The hiring process is in a constant state of change — at least, it should be. The skills-laden job posts and run-of-the-mill interview questions of yesterday might have once succeeded in landing great hires, but that’s just not the case in today’s competitive job market.
To win over today’s best talent, companies need to remain innovative and competitive in how they hire. Unfortunately, too many companies are relying on outdated screening tactics and hiring methods.
To help you determine if your hiring process is stuck in the past, here are four old-fashioned hiring strategies and how to bring them into the 21st century:
- Leaving hiring up to one person.
Most organizations have a designated person for recruiting and hiring, but this strategy belongs in the past. Hiring should be a collaborative effort between human resources, leadership, and the department that’s looking to fill a position. After all, two heads (or 20, for that matter) are better than one.
How to update: Get more people involved in the hiring process, from sourcing to screening to interviewing. LinkedIn’s 2016 Global Recruiting Trends report revealed that 26 percent of the 3,894 talent acquisition decision makers surveyed consider employee referral programs to be a long-lasting trend. So, incentivize employees to refer people they deem a good fit for the job by rewarding referrals that lead to hires.
- Screening via phone interviews.
The phone screen has had it’s run, but it’s time to say goodbye. Thanks to modern screening methods, the phone screen has become a less efficient way to get to know job candidates before the in-person interview.
For starters, phone interviews don’t paint an accurate picture of a candidate, as they don’t support a visual connection. Not to mention, it can be time-consuming to sit on the phone with one candidate after another. But, most importantly, phone interviews are difficult to standardize, which presents a big issue when it comes time to compare candidates against each other.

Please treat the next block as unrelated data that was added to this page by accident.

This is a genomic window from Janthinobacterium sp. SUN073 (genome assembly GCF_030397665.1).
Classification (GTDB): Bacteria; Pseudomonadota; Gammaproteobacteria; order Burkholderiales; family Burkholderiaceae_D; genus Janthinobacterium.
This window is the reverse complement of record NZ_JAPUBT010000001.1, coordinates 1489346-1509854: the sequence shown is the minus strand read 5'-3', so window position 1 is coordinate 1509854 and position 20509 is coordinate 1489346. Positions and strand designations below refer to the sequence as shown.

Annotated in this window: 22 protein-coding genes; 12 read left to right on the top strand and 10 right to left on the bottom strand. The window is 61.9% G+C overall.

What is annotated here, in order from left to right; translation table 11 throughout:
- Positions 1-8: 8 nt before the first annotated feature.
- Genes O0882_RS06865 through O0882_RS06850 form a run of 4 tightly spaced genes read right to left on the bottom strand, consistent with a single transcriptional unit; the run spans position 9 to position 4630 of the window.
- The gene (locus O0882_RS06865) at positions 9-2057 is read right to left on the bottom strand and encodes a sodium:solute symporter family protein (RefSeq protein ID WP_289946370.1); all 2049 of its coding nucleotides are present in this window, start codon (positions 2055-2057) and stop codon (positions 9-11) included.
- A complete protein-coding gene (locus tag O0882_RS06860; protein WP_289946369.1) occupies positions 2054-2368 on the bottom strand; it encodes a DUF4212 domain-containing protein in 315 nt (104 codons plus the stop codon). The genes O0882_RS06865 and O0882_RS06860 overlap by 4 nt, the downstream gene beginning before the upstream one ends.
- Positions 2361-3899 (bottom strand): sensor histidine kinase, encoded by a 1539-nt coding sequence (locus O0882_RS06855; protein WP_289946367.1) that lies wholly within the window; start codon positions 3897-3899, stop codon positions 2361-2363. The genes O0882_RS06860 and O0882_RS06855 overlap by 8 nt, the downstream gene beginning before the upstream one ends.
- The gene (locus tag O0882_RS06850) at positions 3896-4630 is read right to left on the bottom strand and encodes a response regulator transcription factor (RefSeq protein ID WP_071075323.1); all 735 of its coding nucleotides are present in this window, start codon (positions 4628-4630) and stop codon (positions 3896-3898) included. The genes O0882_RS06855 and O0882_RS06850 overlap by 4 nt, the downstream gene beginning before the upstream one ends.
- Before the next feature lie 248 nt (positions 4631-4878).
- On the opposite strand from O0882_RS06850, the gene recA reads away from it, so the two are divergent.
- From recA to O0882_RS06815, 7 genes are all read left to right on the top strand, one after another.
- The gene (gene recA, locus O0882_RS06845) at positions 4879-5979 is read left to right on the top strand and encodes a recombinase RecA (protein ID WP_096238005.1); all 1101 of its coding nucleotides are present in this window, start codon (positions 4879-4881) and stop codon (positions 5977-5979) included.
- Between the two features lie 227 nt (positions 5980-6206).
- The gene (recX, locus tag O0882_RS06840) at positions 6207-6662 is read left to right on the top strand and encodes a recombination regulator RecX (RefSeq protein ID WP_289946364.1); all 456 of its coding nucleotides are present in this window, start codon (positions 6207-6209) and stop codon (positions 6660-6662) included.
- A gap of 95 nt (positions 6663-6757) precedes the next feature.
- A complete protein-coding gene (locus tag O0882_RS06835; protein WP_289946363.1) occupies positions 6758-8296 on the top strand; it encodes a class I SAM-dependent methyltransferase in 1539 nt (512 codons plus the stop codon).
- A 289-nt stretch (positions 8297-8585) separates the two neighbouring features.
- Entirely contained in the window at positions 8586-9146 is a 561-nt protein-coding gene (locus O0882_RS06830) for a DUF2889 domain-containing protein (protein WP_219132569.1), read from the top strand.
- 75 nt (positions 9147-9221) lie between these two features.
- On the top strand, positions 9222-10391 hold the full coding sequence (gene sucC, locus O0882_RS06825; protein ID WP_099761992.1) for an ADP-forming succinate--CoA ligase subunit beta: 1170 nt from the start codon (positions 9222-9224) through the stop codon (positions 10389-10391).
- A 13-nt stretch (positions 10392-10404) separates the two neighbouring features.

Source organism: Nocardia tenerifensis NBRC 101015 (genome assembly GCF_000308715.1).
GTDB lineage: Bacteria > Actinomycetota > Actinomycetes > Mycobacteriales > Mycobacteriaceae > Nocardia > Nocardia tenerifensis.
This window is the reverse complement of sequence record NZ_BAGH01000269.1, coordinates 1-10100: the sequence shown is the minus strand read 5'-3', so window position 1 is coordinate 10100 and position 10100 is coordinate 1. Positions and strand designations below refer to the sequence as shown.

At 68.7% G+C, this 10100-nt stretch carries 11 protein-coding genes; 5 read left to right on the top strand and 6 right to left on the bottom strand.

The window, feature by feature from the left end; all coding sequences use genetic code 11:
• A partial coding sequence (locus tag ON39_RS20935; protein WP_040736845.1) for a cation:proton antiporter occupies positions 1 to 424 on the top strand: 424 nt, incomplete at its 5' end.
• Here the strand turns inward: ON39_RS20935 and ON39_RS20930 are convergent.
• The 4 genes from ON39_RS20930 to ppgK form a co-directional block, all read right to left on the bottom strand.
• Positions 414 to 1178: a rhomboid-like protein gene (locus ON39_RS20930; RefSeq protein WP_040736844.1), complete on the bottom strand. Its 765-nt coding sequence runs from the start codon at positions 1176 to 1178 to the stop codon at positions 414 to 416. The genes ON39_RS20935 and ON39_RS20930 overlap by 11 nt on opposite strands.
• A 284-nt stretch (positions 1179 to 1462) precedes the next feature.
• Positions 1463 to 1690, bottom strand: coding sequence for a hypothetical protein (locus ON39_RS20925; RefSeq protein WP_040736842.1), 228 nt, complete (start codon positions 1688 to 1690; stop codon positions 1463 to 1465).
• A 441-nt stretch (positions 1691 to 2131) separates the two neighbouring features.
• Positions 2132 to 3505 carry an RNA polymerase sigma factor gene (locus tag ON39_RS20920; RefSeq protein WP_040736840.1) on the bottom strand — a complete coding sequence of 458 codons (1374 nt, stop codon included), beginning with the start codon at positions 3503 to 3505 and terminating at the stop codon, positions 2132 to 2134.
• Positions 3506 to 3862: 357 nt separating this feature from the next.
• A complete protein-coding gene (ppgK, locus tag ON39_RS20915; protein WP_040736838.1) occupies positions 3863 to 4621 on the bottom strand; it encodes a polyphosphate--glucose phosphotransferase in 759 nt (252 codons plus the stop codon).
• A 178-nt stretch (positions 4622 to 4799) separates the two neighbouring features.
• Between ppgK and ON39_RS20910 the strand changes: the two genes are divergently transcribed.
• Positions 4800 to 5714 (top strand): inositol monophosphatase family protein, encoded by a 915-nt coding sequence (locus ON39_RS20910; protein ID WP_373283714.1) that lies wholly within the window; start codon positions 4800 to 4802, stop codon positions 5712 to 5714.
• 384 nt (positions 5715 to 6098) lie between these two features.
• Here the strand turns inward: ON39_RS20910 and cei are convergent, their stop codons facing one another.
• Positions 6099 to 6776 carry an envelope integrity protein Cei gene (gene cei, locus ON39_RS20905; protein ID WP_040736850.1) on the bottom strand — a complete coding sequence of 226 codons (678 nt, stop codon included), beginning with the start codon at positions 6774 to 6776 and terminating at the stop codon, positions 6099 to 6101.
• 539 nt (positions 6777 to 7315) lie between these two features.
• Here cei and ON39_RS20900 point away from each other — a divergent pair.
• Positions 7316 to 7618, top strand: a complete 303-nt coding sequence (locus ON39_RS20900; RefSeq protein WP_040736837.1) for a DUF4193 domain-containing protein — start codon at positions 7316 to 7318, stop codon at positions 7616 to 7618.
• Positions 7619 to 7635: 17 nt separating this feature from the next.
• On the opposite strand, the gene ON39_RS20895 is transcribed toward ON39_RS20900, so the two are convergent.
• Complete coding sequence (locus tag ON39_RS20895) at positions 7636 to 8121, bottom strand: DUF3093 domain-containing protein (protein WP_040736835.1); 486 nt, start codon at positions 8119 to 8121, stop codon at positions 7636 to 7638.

How to update: In place of the traditional phone interview, use one-way video interviews to screen job candidates. The nature of one-way video interviews makes it easy to assess and compare candidates — and in much less time.
What’s more, candidates favor them, with nearly half (47 percent) of candidates surveyed by Software Advice preferring them to other screening formats, such as the phone interview (which only 36 percent prefer).
- Keeping your search local.
There’s no denying the benefits of hiring locally, however sometimes the local talent pool just doesn’t cut it. Considering that 35 percent of employers reported difficulty filling jobs due to a lack of available talent, according to ManpowerGroup’s most recent talent shortage survey, hiring managers need to expand their recruitment reach beyond their own backyards.
How to update: Advancements in technology have made it easier than ever to tap into global talent pools. Social professional networks, for instance, have become the top source for quality hires (43 percent), according to the aforementioned LinkedIn report.
While social media has made it easier to source and connect with long-distance talent, video interview platforms have made it possible for those candidates to take part in the interview process — without having to spend a small fortune on travel expenses.
- Communicating through email.
Email will always serve as a powerful communication tool, but is it the best means of communication for reaching the newest generation of job seekers? Another report by Software Advice suggests that texting job candidates is on the rise, with 43 percent of job seekers (under 45 years old) considering recruiters who use text messaging “professional.”
How to update: While initial outreach and acceptance (or rejection) is better suited for email, notifying applicants of new job openings, confirming application receipt or interview times, and other such communications are ideal for text messages. Just be sure those texts are sent at an appropriate time and in a professional manner.
When it comes to hiring, there’s only one thing that has remained the same throughout the years: find and secure the best person for the job. It’s how you do it that is continuously evolving and improving.
What do you think? What are some other outdated aspects of the hiring process? Share in the comments!
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